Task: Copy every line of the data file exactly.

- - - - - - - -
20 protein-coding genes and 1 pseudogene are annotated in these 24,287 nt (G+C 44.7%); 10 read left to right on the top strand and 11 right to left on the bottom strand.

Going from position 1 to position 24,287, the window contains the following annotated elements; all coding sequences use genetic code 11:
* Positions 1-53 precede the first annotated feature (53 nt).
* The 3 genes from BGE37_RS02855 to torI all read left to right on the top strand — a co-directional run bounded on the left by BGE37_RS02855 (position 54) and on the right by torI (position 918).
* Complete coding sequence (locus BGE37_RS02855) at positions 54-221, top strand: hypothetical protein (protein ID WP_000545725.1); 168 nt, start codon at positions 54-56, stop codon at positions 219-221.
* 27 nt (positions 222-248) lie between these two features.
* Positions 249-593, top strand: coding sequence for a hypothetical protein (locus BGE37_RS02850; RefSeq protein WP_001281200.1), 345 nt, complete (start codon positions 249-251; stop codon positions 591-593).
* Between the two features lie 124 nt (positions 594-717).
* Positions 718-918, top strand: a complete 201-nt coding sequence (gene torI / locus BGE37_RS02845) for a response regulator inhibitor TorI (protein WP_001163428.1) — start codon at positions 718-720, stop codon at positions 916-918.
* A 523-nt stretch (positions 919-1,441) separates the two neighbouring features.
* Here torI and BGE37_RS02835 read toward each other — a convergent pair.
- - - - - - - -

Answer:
20 protein-coding genes and 1 pseudogene are annotated in these 24,287 nt (G+C 44.7%); 10 read left to right on the top strand and 11 right to left on the bottom strand.

Going from position 1 to position 24,287, the window contains the following annotated elements; all coding sequences use genetic code 11:
* Positions 1-53 precede the first annotated feature (53 nt).
* The 3 genes from BGE37_RS02855 to torI all read left to right on the top strand — a co-directional run bounded on the left by BGE37_RS02855 (position 54) and on the right by torI (position 918).
* Complete coding sequence (locus BGE37_RS02855) at positions 54-221, top strand: hypothetical protein (protein ID WP_000545725.1); 168 nt, start codon at positions 54-56, stop codon at positions 219-221.
* 27 nt (positions 222-248) lie between these two features.
* Positions 249-593, top strand: coding sequence for a hypothetical protein (locus BGE37_RS02850; RefSeq protein WP_001281200.1), 345 nt, complete (start codon positions 249-251; stop codon positions 591-593).
* Between the two features lie 124 nt (positions 594-717).
* Positions 718-918, top strand: a complete 201-nt coding sequence (gene torI / locus BGE37_RS02845) for a response regulator inhibitor TorI (protein WP_001163428.1) — start codon at positions 718-720, stop codon at positions 916-918.
* A 523-nt stretch (positions 919-1,441) separates the two neighbouring features.
* Here torI and BGE37_RS02835 read toward each other — a convergent pair.